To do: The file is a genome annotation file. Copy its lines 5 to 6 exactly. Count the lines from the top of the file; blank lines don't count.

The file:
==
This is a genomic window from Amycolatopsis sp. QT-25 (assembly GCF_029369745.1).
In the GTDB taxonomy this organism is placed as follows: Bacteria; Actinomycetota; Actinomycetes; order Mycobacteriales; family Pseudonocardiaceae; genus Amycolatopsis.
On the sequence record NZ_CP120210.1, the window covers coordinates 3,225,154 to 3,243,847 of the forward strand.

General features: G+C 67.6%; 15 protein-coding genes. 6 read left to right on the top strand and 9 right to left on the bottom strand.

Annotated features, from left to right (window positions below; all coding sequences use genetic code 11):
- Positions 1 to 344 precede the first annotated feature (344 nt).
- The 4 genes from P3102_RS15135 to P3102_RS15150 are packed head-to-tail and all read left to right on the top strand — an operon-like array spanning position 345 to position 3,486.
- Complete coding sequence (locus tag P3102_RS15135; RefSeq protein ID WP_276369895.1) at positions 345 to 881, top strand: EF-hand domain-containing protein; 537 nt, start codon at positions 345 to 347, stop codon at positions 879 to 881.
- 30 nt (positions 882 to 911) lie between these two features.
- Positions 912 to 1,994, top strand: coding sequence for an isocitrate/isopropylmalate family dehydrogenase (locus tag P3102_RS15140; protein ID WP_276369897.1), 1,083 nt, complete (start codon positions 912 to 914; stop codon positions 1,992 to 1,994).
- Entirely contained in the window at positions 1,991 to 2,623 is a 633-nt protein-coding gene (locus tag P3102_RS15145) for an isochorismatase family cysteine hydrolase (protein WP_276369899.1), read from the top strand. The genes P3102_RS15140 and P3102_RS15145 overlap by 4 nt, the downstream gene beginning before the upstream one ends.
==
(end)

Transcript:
Annotated features, from left to right (window positions below; all coding sequences use genetic code 11):
- Positions 1 to 344 precede the first annotated feature (344 nt).